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Cracking Up: American Humor in a Time of Conflict Hardcover


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Cracking Up: American Humor in a Time of Conflict + Comic Relief: A Comprehensive Philosophy of Humor (New Directions in Aesthetics, No. 9)
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Product Details

  • Hardcover: 224 pages
  • Publisher: University Of Chicago Press; annotated edition edition (October 2, 2006)
  • Language: English
  • ISBN-10: 0226476995
  • ISBN-13: 978-0226476995
  • Product Dimensions: 9.3 x 6.4 x 0.8 inches
  • Shipping Weight: 1.1 pounds (View shipping rates and policies)
  • Average Customer Review: 4.7 out of 5 stars  See all reviews (3 customer reviews)
  • Amazon Best Sellers Rank: #439,760 in Books (See Top 100 in Books)

Editorial Reviews

Review

"The recognition that humor can reflect horror or hope makes Cracking Up a worthy exploration of the consequences of a joke. Whether saving lives or humiliating the helpless, humor culture is human culture."—Gary Alan Fine, Common Review
(Gary Alan Fine Common Review)

"Lewis develops his analysis and arguments with specific references and examples enough to empower the reader to move out of the passive consumption of this humor and at least begin to understand critically one of the most baffling and important elements in American mass culture."
(Dennis Hall Journal of American Culture)

"Lewis provides a guide for thinking about humor with the seriousness it deserves."
(Choice)

About the Author

Paul Lewis is professor of English at Boston College. He is also the author of Comic Effects: Interdisciplinary Approaches to Humor in Literature.


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Customer Reviews

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Most Helpful Customer Reviews

4 of 6 people found the following review helpful By Marshal Zeringue on March 24, 2007
Format: Hardcover
There is something both refreshing and disturbing about the fact that Jon Stewart's fake news show does the best job of reporting political news. One can have years of academic training in political science, read or skim five newspapers a day, and then turn on the evening news to discover that Brian Williams or Katie Couric have completely missed -- or misrepresented -- the most important story of the day; and then, later in the evening, Jon Stewart's irony-laden comedy show often gets the news of the day exactly right. How this situation came about and what it means for politics and our culture -- and how comedy is used to distract and inform and confuse and enlighten political discourse -- is only part of what this book covers, but that's plenty. I can think of no better treatment of this important subject.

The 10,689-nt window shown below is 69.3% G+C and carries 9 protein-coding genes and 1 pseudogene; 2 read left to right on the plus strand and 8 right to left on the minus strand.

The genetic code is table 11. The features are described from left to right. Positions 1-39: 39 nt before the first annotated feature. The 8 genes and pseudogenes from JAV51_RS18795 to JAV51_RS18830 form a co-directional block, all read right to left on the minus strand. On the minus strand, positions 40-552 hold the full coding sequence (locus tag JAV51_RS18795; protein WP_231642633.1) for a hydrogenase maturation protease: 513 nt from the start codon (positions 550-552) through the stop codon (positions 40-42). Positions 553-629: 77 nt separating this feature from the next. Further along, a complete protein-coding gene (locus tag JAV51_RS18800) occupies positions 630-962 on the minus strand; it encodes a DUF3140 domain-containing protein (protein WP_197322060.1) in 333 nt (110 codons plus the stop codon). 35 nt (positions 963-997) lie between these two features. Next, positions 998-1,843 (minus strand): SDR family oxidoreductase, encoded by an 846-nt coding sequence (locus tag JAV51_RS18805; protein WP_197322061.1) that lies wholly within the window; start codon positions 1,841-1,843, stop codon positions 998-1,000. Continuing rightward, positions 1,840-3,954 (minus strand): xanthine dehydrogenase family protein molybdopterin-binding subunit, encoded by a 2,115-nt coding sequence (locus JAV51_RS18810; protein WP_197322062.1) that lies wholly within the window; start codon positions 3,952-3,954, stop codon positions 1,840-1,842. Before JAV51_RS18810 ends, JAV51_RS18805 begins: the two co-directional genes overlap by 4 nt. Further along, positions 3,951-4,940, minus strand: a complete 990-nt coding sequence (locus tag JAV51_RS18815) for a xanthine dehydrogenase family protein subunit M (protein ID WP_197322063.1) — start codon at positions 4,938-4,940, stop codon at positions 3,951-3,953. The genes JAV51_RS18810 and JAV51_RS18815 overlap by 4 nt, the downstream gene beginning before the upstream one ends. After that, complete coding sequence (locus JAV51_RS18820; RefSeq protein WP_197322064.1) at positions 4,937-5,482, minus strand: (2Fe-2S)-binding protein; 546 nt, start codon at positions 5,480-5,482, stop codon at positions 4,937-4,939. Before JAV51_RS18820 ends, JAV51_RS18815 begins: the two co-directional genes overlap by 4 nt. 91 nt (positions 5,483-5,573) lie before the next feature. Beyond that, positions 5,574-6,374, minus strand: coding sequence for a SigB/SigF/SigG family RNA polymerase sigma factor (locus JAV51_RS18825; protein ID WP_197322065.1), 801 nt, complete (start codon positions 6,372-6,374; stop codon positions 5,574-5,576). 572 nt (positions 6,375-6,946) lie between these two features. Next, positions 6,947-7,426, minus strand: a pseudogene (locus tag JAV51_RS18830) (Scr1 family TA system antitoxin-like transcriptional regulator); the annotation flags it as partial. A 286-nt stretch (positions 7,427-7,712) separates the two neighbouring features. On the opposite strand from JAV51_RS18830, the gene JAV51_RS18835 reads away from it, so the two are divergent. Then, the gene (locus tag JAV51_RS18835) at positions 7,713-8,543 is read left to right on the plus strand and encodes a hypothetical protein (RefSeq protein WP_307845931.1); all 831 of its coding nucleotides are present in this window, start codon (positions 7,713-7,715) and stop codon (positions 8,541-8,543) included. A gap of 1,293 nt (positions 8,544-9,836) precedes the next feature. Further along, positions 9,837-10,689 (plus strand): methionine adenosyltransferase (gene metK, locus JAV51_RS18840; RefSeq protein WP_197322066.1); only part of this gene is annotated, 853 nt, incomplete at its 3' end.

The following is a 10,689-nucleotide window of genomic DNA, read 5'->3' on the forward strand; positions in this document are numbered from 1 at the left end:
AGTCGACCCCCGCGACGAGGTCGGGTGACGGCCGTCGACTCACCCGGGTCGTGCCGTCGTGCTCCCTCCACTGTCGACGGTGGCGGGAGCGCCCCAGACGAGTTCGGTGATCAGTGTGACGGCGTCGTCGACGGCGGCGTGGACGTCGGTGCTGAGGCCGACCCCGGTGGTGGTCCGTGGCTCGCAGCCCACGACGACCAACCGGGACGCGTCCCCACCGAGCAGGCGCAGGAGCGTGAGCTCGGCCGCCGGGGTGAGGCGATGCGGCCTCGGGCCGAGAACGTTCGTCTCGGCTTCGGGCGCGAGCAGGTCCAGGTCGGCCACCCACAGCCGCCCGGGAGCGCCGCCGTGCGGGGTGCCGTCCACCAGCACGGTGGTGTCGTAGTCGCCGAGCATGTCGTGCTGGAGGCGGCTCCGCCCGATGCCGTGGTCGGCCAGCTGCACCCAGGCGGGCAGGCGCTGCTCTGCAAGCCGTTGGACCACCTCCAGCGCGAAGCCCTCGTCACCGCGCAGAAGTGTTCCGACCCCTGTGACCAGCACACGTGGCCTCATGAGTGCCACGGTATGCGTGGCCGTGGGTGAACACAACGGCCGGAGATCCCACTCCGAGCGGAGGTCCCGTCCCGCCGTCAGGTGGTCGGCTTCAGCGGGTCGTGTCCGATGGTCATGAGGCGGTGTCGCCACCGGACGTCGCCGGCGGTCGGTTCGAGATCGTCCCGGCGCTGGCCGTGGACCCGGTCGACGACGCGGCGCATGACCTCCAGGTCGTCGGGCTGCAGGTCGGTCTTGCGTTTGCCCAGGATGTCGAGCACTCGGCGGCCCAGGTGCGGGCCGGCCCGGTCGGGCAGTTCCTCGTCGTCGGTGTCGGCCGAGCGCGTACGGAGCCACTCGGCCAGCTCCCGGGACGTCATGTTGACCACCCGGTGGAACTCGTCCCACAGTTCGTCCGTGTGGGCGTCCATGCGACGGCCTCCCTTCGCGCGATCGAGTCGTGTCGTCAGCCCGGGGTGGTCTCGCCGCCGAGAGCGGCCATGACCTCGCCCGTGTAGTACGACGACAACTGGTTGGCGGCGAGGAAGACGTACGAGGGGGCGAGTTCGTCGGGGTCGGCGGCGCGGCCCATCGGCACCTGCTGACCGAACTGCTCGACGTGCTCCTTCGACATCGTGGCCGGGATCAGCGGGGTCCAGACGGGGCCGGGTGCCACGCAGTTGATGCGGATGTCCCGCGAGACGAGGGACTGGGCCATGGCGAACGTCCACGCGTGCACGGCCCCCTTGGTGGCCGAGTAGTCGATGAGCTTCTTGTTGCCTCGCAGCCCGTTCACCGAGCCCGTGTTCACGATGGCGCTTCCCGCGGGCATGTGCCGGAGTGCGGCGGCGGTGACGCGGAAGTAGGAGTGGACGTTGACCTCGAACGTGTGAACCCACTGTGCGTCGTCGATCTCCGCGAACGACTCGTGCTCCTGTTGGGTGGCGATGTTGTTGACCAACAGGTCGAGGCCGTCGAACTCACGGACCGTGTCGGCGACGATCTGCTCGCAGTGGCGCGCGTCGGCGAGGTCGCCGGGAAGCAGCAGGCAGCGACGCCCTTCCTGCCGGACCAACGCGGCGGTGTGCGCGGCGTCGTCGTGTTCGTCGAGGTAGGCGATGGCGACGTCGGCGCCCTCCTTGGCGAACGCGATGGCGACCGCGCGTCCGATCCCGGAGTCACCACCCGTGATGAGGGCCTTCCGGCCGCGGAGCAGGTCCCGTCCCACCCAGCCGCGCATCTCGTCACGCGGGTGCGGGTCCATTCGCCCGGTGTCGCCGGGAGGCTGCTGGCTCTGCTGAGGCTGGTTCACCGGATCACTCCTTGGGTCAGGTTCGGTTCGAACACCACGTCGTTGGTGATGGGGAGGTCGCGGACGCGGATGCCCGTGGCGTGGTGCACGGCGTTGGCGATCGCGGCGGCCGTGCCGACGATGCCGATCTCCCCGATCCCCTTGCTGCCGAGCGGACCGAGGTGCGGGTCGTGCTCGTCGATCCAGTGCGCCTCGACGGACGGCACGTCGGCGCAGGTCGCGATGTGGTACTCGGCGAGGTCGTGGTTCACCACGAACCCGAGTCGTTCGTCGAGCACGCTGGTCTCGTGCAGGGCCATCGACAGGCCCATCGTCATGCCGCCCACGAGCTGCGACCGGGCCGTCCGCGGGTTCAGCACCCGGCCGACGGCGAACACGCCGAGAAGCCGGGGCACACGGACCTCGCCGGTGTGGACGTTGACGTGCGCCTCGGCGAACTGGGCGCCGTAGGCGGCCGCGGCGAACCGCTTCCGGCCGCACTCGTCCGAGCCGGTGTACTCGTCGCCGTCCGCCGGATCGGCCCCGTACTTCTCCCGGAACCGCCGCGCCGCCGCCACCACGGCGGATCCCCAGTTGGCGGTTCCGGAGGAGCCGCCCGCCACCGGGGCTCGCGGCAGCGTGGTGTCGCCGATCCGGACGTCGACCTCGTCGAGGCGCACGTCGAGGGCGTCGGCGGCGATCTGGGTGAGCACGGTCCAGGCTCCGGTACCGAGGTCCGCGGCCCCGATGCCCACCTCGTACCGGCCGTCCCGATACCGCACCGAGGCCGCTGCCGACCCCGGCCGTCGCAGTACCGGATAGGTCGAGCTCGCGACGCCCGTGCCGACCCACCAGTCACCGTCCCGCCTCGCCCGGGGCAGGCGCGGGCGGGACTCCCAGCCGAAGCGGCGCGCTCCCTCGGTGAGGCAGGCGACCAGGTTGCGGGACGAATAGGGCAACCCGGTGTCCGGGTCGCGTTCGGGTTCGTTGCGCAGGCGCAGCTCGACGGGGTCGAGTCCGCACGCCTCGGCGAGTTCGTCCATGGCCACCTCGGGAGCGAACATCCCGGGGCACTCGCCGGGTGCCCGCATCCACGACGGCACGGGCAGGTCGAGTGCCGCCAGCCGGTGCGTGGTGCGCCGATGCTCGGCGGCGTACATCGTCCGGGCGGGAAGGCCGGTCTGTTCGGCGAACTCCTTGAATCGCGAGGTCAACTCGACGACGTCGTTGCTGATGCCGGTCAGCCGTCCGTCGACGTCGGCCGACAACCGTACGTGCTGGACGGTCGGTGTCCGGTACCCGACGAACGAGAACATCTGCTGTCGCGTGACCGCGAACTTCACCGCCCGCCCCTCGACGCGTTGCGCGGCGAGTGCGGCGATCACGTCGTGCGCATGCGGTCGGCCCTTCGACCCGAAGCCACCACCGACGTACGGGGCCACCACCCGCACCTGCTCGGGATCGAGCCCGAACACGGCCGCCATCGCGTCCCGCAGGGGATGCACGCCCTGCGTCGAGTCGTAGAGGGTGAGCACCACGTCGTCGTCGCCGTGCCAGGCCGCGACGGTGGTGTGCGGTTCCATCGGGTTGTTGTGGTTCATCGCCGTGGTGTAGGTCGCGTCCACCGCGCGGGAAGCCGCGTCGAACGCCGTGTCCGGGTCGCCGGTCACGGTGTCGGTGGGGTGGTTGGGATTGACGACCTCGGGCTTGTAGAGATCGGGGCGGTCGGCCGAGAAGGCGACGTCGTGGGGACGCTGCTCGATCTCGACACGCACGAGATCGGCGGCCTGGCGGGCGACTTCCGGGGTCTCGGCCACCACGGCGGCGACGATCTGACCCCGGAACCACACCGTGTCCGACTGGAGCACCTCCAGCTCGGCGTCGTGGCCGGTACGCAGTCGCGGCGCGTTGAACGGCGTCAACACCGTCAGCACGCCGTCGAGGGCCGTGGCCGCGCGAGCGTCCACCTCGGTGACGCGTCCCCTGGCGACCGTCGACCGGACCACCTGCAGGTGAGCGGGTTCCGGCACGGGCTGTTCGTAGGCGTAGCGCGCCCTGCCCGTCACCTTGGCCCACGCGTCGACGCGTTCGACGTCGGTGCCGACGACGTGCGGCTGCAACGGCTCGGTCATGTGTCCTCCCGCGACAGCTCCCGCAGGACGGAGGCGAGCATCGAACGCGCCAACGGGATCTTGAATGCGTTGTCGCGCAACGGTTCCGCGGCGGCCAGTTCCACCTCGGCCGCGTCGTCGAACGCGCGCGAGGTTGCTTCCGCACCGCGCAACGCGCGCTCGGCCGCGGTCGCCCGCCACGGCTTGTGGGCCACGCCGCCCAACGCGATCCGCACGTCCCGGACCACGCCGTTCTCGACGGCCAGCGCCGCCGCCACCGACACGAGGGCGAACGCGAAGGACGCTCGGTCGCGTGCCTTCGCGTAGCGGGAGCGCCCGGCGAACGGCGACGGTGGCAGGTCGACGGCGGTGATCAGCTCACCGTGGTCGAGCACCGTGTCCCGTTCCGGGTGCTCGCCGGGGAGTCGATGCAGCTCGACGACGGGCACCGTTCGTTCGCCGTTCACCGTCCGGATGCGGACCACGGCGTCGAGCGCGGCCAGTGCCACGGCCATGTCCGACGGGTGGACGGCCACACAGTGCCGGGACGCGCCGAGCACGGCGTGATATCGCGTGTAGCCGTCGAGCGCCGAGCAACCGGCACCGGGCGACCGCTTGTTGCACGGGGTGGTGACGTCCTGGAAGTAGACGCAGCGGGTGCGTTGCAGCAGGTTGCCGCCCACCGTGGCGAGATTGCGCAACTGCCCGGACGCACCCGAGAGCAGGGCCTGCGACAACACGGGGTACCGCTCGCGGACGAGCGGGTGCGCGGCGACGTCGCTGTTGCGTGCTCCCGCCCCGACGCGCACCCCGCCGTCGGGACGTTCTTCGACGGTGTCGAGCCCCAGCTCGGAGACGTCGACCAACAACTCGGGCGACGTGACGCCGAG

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1 of 2 people found the following review helpful By Dr Mitchell Earleywine VINE VOICE on February 9, 2010
Format: Hardcover
I know it sounds crazy, but anyone who loves horror needs to read this book. Trust me. The Intro alone sets a brilliant tone and clarifies that this is not just another rehash of the usual humor literature or a dry look at political jokes. The first chapter, "One, Two, Freddy's Coming for You" is one of the most insightful analyses of the teen slasher, Nightmare on Elm, Chucky, and serial killer flicks ever written in film or horror critique. "Freddy" then becomes a recurring theme as Lewis somehow manages to stay light by tossing bons mots into engaging discussions of pedophile priests, political correctness, Abu Ghraib, positive humor posers, and the worst president in modern memory. You'll laugh, shiver, get grossed out, and think.
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4 of 7 people found the following review helpful By bill katovsky on November 23, 2006
Format: Hardcover
who can forget nixon's cameo on laugh-in? pre-watergate, the times were innocent and killjoys like nixon could still garner a few yucks with a "sock-it-to-me." tv court jesters all stayed away from politics; that was one of the reasons mort sahl attributed to his banishment. need more evidence: smother brothers. yanked for being too political. but nowadays, everything seems political--from news (fox) to the late-night fare like stewart, leno, and letterman. here's a book that attempts to look into the cracked mirror of politics and laughter. personally, i feel that most politicians have a tin ear, can't tell a joke well (exhibit a: john kerry a week before the midterm elections), engage is silly frat boy humor ( exhibit b: president bush), or fail to see the efficacy and wisdom of tickling the funny bone of the vox populi. this book, a bit academic of course, is a refreshing survey of the comic landscape as it intersects with politics. interestingly enough, i came across lewis's book the same time i picked up copies of martin higgin's "the nastiest things ever said about republicans" and "the nastiest things ever said abotu democrats." each book is packed with about 500 quotes mined from the mother lode of insult, jest, jibe, and joke that is so much a part of the american psyche. i now use higgins' books as quick reference--and they properly bookend cracking up. finally, as the partisan divide deepens in this country, we'll find ourselves looking to the funnymen to keep us sane and balanced.
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